What Novelists Leave Out

Amit Majmudar argues that, in contemporary literature, nothing is held back as much as sentimentality:

“Good” artists instinctively exclude elements of what they know to be part of real life if they feel it may be “bad,” artistically speaking. The prudish Victorians regarded sexual language in fiction that way. Charles Dickens, obviously, knew that people have sex, but he would never spell such a thing out in a novel, even though he knew dirty language was part of real life (especially among the lowlifes he sometimes wrote about, like Fagin and company). It was “bad.” It may have been “bad” in a different sense—as in indecent, improper—but it was “bad” artistically as well, in that his sense of his audience kept him from being too graphic or explicit, either in scenes or dialogue. Meanwhile, Dickens was at liberty to engineer a scene in which, say, a tuberculosis-stricken orphan switches places at the guillotine with a virginal seamstress…Today, you can put all sorts of explicit sexual references in fiction, and the average critic won’t chide you for immorality or indecency; sentimentality will get you panned every time.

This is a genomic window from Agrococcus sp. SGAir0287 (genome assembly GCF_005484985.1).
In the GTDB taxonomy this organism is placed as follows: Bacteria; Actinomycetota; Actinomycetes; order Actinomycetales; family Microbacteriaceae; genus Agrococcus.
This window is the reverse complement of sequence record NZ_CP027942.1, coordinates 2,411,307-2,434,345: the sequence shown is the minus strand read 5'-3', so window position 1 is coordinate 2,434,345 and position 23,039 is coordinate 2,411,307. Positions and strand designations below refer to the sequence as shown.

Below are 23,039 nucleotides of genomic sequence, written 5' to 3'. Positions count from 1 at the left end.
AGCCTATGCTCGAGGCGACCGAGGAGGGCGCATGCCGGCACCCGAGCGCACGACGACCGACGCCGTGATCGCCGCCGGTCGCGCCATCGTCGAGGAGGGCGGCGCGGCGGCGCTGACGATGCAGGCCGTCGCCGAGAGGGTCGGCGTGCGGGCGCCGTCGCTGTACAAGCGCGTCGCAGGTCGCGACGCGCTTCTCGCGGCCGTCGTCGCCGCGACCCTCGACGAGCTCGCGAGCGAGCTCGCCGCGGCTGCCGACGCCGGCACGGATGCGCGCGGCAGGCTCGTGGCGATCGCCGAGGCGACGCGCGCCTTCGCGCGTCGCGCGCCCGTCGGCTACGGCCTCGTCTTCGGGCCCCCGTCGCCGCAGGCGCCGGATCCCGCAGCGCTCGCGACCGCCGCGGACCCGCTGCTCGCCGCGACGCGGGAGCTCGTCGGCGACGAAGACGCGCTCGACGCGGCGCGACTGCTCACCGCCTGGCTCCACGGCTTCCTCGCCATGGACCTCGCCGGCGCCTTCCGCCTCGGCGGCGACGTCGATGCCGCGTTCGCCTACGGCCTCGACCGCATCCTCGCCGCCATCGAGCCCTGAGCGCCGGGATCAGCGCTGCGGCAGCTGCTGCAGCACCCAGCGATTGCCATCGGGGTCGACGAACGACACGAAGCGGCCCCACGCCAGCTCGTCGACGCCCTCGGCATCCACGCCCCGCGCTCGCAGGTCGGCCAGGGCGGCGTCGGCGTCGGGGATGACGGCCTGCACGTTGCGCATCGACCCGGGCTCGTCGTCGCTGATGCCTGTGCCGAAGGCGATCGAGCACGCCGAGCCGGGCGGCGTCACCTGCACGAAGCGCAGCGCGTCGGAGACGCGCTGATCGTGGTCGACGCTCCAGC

The critical temperament of an age shapes an age’s creativity not just in the supply-demand way, motivating writers to produce what is praised and valued by critics and readers. The critical temperament actually blocks off areas of life to create a portrayal of the world that fits its idea of the world. So a prudish era like the Victorian will target immorality—and a cynical or ironic era like ours will target sentimentality.